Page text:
Giovanni S.

        Reply
        • I’d go with the AX210, Giovanni since there’s no reason why not — it’ll support the 6GHzb and, too. If that’s not an option, go with the AX200.

          Reply
  14. Hello i have a dell 7390 2in1 and it has the
    qualcomm QCA61x4a card.. The bluetooth rang is soo bad.. so i am locking for an uppgrade.. i dont have wifi6 att home.. My laptop does not support CNVio .. so What card is the best possible for me? thanx for the guide

    Reply
  15. Hi can i upgrade from realtek 8821ae wireless lan 802.11ac to AX210?
    My laptop is lenovo ideapad 320-14ikb with the i5 7200U.

    Reply
      • But the picture not same as my wireless card, the connector is divided by the screw, it means that the connector plug have both side, left and right, but in the picture above, both connector plug only on the right side.

        Reply
          • Hello Dong. First of all, thank you for actively running this site and responding to each and every comment posted, it truly is a huge help to a lot of people. Secondly, due to the nature of this site, occasionally you will stumble upon people that are VERY computer-illiterate. They mean well 🙂

        • Hello! It will unfortunately not work, as your laptop uses a different kind of wifi card form factor than what the AX210 is, as you yourself have pointed out :/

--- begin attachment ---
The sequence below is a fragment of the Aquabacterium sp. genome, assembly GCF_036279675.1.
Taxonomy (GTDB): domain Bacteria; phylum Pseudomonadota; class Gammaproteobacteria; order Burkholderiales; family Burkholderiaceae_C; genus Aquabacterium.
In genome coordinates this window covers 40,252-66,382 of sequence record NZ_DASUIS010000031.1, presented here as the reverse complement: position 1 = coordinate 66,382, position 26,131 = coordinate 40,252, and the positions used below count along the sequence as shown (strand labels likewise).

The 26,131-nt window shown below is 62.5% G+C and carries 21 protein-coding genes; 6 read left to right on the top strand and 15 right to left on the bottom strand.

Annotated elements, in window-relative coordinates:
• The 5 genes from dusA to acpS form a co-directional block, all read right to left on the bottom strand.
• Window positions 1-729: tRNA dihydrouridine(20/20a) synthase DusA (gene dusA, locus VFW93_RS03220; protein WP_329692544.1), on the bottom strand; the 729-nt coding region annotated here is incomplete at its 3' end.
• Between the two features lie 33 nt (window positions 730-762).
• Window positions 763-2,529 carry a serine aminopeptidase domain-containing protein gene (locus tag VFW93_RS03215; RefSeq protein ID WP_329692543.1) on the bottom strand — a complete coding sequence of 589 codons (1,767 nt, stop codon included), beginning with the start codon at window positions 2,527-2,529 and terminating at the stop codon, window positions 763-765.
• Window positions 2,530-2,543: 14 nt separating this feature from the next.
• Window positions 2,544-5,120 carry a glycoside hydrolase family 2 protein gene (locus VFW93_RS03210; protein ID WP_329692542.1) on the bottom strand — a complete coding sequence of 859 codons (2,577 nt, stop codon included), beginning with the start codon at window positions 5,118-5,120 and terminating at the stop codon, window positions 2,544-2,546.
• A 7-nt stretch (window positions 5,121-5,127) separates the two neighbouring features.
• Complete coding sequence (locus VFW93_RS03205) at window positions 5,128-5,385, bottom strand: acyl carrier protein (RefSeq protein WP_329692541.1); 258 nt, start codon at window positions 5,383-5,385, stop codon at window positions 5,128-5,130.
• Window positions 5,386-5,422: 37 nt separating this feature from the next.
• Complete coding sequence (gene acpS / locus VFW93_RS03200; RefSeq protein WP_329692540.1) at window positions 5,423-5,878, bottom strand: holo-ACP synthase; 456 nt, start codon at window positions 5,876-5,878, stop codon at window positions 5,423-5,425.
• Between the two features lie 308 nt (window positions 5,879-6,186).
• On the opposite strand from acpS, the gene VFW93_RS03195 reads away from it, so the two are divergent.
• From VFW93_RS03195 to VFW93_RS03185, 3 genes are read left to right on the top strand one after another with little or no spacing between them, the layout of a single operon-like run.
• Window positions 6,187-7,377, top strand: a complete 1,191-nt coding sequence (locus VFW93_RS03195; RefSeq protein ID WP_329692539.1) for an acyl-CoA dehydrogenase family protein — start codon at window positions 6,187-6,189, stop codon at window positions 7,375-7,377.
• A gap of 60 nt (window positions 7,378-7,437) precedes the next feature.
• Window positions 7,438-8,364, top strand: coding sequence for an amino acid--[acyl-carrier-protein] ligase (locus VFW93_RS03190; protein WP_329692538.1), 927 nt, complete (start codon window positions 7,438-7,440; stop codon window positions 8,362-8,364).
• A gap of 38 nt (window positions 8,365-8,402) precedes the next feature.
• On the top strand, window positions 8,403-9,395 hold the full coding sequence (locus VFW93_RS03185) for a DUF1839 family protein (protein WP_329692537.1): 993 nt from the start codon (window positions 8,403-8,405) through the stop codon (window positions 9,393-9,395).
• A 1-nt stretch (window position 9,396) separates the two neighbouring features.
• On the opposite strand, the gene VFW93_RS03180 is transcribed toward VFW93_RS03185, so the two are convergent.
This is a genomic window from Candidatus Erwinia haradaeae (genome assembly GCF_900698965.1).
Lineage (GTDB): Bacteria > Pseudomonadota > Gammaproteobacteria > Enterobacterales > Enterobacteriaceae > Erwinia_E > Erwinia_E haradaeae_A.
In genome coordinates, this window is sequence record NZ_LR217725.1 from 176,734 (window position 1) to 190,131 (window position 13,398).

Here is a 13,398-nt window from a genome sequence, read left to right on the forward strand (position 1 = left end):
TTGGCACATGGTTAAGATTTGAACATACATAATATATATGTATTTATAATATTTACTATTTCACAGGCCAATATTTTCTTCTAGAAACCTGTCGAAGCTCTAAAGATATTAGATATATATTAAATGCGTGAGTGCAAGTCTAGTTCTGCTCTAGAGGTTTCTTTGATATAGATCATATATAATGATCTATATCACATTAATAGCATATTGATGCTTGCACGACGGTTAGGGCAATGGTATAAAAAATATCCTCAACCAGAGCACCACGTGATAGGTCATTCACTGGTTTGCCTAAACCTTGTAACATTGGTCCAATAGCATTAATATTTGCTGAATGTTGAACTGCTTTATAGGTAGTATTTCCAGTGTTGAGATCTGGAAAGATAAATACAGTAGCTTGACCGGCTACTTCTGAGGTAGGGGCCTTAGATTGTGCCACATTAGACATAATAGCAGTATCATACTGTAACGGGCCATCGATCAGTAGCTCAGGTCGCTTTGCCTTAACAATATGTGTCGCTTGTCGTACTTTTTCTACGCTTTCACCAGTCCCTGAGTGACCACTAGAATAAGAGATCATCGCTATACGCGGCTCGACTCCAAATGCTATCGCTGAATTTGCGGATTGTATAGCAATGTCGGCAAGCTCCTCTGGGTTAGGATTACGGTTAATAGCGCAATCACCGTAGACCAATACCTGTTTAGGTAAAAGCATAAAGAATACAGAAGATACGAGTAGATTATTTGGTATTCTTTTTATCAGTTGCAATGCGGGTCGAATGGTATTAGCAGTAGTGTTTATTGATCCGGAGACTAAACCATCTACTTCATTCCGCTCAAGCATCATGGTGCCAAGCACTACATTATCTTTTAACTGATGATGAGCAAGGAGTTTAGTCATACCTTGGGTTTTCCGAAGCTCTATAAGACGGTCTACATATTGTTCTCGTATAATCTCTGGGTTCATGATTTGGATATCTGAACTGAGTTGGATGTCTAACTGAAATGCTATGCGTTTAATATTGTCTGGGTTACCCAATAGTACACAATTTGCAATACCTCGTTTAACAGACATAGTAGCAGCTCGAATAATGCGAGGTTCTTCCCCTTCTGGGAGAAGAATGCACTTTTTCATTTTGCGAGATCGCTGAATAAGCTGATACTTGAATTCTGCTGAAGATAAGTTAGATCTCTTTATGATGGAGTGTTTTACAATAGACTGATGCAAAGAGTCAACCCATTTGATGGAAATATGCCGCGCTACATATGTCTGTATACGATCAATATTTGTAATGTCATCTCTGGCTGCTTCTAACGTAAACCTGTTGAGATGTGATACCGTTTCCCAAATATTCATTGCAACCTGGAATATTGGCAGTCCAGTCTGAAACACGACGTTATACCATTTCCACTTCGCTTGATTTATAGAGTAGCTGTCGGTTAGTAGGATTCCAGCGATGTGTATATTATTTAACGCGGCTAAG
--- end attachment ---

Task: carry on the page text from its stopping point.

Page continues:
Reply
  16. Hi Dong,

    Great review, I wanted to ask when I set my 5ghz to 160mhz channel then a lot of my other wifi 5ghz devices won’t connect.

    So I cannot get the maximum throughput, I had to move the channel down to 60mhz to get around 1.2gbps connection.

    Is that normal?

    Reply
  17. Hi,
    I would like to add another M.2 2230 WiFi card to my laptop which already has a Intel AX200 installed. I am thinking about getting another AX200 or AX210 and use an M.2 2230 adapter to get it fit inside the second spare M.2 2280 slot. Would that work? One of them for access to the internet and the other one for the Quest 2 wireless streaming only. Would Windows recognize both Intel chips as separate or should I rather go with an external USB WiFi as the second WiFi (for internet, while using the internal Intel WiFi 6 for Quest 2)?

    Reply
      • Thanks for that fast reply Dong.

        The laptop in question doesnt have two slots for WiFi cards but one for WiFi (M.2 2230) and two for SSds (M.2 2280). One of the SSD ones is not in use right now and I thought about getting an adapter to fit a M.2 2230 card inside the M.2 2280 slot. In the end, isnt M.2 a PCIe connection so it should detect the second WiFi card on the second M.2 2280 slot?